Trashy, campy, and feeling like a "straight to video" feature from a few decades ago, The Black Room might be writer/director Rolfe Kanefsky's ode to the heyday of horror movies, or he might be permanently stuck in 13 year old boy mode. Most of the dialogue is either extremely stilted or heavily innuendo-laden, and the nudity is all over the board. I can admire the adherence to a strictly low-budget and old-school feel, but there were parts of The Black Room that felt rather lazy. The soundtrack is a hot mess, featuring some halfway decent bits coupled with a whole lot of excursions into WTFsville. There's operatic pieces, goofy string pieces, and then a halfway decent synth score (a la Stranger Things) over the closing credits. Oh, and the psychedelic pseudo-James Bond opening is some strange and trippy shit.
At the end of the day, you get what you pay for. Everything about this movie screams low-rent, but that might have been the intent. Ultimately, this will be something that teen boys are going to stream after their parents go to bed, enticed by the promise of skin and scares. It's definitely not the worst thing I've ever seen, so I can't be too harsh on it. At the same time, it's far more cheesy than scary, so it gets a major ding for that. Nudity is great, and traditionally works well in horror movies, but I need some actual scares with my skin if I'm going to be entertained. The funny thing is, I can actually see this working as a book. The whole concept would have been much better if it had some room to breathe and grow, giving our characters a little more time to be established before all the crazy shit went down. Honestly, that's not something I'd say much about horror movies, since actually seeing the terror on screen is what makes horror movies as effective as they. But The Black Room would have worked much better as an erotic horror novel.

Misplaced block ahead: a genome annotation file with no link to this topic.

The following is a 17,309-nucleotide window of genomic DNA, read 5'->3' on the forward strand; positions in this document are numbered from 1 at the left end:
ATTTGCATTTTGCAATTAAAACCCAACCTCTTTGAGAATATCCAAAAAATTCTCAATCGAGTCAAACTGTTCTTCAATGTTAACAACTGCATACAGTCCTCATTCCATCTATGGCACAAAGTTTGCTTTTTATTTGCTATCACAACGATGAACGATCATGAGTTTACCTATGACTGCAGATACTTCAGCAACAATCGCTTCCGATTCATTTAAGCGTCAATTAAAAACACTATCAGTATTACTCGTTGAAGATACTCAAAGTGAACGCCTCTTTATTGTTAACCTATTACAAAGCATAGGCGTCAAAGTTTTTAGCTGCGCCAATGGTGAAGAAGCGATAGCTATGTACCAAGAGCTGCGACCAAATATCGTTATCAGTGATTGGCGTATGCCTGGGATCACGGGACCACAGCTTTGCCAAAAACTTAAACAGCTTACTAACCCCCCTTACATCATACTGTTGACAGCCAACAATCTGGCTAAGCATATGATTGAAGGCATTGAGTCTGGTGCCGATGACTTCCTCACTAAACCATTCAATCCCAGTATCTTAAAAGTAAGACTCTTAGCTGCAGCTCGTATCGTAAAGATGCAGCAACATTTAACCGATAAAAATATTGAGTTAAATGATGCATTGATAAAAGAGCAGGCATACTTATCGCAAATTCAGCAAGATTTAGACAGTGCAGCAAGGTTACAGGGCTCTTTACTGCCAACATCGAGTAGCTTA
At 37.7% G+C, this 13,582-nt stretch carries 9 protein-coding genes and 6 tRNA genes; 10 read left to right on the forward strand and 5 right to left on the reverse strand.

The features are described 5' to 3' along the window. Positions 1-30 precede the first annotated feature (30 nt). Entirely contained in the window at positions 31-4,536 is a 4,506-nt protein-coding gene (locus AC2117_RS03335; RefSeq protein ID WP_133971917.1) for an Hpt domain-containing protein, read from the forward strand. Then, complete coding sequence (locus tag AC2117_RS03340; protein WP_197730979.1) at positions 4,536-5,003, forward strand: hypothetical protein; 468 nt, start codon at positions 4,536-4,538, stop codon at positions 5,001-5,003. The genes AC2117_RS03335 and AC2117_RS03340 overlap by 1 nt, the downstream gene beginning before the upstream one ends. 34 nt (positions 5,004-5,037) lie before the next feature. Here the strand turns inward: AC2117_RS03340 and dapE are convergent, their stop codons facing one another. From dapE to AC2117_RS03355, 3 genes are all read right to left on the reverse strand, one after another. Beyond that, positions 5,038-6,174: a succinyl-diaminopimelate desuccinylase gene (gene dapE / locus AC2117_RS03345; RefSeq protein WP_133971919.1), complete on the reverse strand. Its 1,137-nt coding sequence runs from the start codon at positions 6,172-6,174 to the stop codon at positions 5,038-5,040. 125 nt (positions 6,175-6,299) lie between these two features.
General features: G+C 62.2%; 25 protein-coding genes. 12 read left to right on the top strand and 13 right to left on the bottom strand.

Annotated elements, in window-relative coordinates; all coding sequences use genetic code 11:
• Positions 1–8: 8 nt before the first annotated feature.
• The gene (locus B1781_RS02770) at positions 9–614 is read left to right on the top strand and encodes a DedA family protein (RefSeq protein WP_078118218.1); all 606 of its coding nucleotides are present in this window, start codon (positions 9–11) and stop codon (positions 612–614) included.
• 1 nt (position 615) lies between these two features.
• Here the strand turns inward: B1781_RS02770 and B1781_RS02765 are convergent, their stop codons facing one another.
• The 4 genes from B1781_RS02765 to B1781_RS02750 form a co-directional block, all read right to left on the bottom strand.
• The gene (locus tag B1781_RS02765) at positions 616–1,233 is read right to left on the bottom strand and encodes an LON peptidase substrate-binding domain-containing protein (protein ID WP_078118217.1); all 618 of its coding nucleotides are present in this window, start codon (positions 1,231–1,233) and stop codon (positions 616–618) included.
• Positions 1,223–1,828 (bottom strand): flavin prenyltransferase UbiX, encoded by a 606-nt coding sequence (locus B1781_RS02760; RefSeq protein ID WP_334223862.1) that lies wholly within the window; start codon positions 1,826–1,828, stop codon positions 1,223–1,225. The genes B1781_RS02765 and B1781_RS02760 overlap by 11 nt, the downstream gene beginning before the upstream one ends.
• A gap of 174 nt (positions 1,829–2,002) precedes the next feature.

2 out of 5 gropey stars!
1) Ginsu door! Removes fingers while you wait!
2) Washing machine orgasm! Or...almost...she was almost there!
3) Wow. And I usually really dig goth girls.
4) Coffee cup proxy vagina (you'll understand when you see it!)
5) That's a WAY different take on a glory hole!
6) Holy crap! I can't believe they showed that on Netflix. OH! And THAT too!
7) That is one BIG ass used bookstore! We need more of those where I live!
Plenty of T&A, quasi-hentai action, ghost rape (of both a men AND women), lots of sexy talk, and just a general naughty vibe.
Natasha Henstridge comes across pretty well, while everyone else (even Lin Shaye) just seems to be there for a quick buck.
Despite the fact that this was shot at real locations (always a bonus), it just falls flat. Cinematography is competent at best.
Pretty much the only area where the movie doesn't skimp. Decapitated fingers, plenty of demon violence, and barbed tentacle penetration.
Aside from a decent choral piece near the end, and the actually good synth score over the end credits, nothing of note here.